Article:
How to mine bitcoin: The founder of a mining farm breaks down the costs of electricity and equipment, how to pool, and the profits he earns in the process


  • Mining bitcoin can be a cheaper alternative to buying the asset at a volatile price.
  • Miner JP Baric shares all the platforms he uses to determine profit ratios. 
  • For profitability, an investor must factor in the machine’s price, electricity usage, and pool fee. 

With bitcoin’s price hovering above $30,000, it could easily feel like you’ve missed an opportunity to get in early. And while the cryptocurrency continues to make global headlines on a daily basis, investing in an asset that tumbled 50% in a matter of months after reaching an all-time high around $65,000 feels risky. 

That’s why JP Baric, CEO of MiningStore, prefers to invest in a bitcoin miner rather than buy the asset at a volatile price. His current go-to hardware, the Antminer S19 pro, retails for about $10,000 and has a shelf-life of about three to five years, he says. 

Baric has been an avid miner since he was a freshman in high school in 2013. At the time, mining bitcoin was out of reach for him because they required pricey ASIC machines. So he started off by mining litecoin using GPUs set up in his parent’s basement. 

“I was reading TechCrunch in school and I saw that this digital currency was rising in price in 2013. And I thought that it would be successful and that it was very cool because it separated money from the government,” Baric said. 

At the time, he was running a robotics summer camp where he taught kids how to build Lego robots and program them. He told Insider any money made from his job would be set aside to purchase crypto mining hardware. 

In 2016, he was able to start mining ethereum after he combined his capital with money from family and friends, and purchased 300 graphics cards. This allowed him to earn about 500 ether per day, he said. 

Baric set up the ether mining rigs in an old clothing factory he leased in order to gain access to lower electricity costs. 

“I would drive about an hour and a half from where I went to school in Raleigh to where the mining facility was at an old yarn mill, where they made clothes,” Baric said. 

Today, he oversees three facilities in Iowa, Colorado, and Oklahoma with over 3,000 bitcoin miners used for internal profit and on behalf of clients.

Baric is part of a growing industry. The global cryptocurrency mining hardware market (ASIC hardware and GPUs) is expected to grow by $2.80 billion at a compounded annual rate of over 7% from 2020-2024, according to Technavio, a global market-research firm.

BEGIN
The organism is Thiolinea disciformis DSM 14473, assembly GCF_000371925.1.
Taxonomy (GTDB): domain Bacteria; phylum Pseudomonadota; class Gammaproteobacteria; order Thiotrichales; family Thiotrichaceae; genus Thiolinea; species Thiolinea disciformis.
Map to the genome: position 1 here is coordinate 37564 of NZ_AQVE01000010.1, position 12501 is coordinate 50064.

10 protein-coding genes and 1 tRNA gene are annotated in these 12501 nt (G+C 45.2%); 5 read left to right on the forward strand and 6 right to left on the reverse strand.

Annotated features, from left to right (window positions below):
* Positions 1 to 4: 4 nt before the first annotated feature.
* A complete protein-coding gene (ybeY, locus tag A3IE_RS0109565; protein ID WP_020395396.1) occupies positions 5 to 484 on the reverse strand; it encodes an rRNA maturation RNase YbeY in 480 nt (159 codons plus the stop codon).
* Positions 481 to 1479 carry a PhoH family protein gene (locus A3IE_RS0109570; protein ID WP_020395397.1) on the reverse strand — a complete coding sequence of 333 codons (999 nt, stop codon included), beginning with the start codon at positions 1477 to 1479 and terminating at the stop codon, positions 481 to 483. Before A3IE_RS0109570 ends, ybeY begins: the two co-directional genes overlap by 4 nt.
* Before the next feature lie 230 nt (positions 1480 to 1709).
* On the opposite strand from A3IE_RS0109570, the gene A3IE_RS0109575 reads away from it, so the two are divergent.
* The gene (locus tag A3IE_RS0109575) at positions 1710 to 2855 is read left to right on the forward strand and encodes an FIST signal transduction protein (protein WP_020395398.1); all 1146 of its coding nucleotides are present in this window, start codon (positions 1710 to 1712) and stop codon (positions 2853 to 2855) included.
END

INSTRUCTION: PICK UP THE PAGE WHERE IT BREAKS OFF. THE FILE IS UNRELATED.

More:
Baric said he was able to expand his operation into bitcoin mining because financing companies now lend money to finance the operation. This has also allowed him to sell and host miners on behalf of clients.  

In an interview with Insider, Baric broke down the details of what you need to know about bitcoin mining, and how you can run your own rig at home.  

Costs versus profitability 

The first step to determining the profitability is checking power costs, which make up about 80% to 90% of the ongoing cost of running a bitcoin miner. 

“If you’re thinking about running a bitcoin miner in your house, you check your local electric bill, or you look online for your local residential rates, and you figure out what that is,” Baric said. “Usually that’s going to be in per kilowatt-hour. I would say $0.06 per kilowatt-hour is a good rate to run at your house.”

Baric’s mining facility in Iowa, for example, runs at $0.04 per kilowatt because it’s on an industrial rate which is cheaper, he noted. 

The second step he says is to check the data points on the machine you’re considering. This can be found on the manufacturer’s website. Each miner has a different amount of watt usage. For example, the S19 uses 3,250 watts of power, equivalent to about three microwaves, he said. 

“So you need a dedicated outlet or dedicated circuit in your house to run this machine. You can’t have other appliances on that circuit or on that power plug,” Baric said. 

He also warned consumers about purchasing hardware from platforms that aren’t reputable because there are numerous scams. He says some of the top manufacturers in the industry are Bitmain, MicroBT, and Canaan

Once a miner is up and running, it will need to be connected to a pool, a process that allows miners to share computing power and split profits to receive consistent payouts. Average fees associated with a pool are about 2% of revenue. 

Baric uses a mining pool called Luxor but he recommends doing research and looking at all the available options before choosing a pool. He suggests joining one with at least 5% of the network hash rate to increase the chances of steady payouts. These percentages can be found on various pool comparison platforms.

he also refers to websites like or ASIC Miner Value to check the profitability ratios of each machine, including estimated electricity costs.  

Based on CryptoCompare’s website, which factors in electricity, hash rate, and pool fees, the Antminer S19 currently generates 0.3204 bitcoin a year. At $0.06 per KWh, electricity costs would average $140 a month, resulting in profits per month of about $689. These rates are based on bitcoin’s recent trading price of around $32,141.72.

Baric’s company, MiningStore also allows customers to buy a miner through them and then host it at their facility in Iowa. They deduct $0.04 in electricity costs and 20% of the profits for servicing the miner. 


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